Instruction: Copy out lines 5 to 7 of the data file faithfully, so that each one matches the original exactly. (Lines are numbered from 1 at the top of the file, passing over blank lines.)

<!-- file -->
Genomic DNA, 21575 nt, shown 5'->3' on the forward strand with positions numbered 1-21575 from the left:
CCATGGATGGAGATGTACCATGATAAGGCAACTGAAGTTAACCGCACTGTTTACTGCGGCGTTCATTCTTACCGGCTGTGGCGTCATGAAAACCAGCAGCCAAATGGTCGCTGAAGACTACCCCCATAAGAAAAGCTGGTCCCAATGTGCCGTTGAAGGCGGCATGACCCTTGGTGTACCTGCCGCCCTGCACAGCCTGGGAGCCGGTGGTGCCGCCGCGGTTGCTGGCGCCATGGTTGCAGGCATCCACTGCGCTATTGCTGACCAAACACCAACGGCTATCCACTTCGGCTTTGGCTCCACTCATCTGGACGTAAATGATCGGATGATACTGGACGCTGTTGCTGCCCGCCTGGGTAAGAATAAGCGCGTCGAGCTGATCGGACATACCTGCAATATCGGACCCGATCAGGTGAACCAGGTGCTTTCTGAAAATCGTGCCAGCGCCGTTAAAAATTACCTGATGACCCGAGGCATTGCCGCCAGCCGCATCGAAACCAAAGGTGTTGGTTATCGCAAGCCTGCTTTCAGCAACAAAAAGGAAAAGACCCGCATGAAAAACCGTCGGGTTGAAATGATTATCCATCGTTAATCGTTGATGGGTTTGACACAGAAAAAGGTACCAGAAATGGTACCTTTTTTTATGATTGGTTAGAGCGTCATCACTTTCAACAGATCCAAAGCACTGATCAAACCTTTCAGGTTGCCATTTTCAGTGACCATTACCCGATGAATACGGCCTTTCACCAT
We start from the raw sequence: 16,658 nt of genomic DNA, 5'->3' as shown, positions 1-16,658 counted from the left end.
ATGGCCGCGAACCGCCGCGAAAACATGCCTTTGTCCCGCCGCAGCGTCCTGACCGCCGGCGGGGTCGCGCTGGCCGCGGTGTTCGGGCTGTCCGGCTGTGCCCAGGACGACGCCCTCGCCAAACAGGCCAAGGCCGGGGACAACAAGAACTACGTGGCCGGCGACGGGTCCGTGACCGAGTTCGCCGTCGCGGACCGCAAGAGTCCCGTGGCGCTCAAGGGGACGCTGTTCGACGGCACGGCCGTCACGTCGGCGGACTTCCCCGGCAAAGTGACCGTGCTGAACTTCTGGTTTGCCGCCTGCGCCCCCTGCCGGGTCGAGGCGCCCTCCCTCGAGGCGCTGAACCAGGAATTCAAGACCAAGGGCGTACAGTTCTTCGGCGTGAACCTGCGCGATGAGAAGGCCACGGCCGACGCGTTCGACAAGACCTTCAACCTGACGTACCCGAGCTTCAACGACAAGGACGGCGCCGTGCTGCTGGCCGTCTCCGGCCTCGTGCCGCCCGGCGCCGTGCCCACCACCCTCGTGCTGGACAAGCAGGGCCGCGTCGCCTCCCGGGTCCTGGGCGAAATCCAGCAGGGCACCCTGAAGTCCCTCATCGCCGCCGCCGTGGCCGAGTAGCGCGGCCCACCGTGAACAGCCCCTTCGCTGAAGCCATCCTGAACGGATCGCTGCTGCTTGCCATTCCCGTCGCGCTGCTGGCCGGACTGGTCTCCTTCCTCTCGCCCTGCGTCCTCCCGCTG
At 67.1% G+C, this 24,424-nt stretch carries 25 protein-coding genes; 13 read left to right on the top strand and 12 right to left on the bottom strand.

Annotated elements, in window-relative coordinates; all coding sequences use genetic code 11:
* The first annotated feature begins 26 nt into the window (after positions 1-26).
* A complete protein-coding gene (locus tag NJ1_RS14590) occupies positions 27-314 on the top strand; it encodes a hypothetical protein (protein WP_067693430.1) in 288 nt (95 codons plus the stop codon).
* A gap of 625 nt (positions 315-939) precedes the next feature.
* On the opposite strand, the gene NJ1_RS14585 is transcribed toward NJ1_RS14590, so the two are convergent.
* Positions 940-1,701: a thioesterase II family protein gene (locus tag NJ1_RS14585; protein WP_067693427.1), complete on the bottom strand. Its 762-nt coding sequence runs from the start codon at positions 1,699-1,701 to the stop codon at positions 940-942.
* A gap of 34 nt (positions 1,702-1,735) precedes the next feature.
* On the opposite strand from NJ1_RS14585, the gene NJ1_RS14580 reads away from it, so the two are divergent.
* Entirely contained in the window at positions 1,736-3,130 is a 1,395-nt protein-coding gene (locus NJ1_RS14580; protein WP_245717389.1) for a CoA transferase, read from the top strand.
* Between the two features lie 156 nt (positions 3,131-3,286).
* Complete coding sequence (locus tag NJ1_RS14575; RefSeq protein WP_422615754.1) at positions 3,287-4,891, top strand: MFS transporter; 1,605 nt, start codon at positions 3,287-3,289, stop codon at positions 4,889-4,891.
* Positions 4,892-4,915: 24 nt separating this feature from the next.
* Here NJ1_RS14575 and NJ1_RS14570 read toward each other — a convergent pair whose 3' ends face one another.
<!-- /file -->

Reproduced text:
At 67.1% G+C, this 24,424-nt stretch carries 25 protein-coding genes; 13 read left to right on the top strand and 12 right to left on the bottom strand.

Annotated elements, in window-relative coordinates; all coding sequences use genetic code 11:
* The first annotated feature begins 26 nt into the window (after positions 1-26).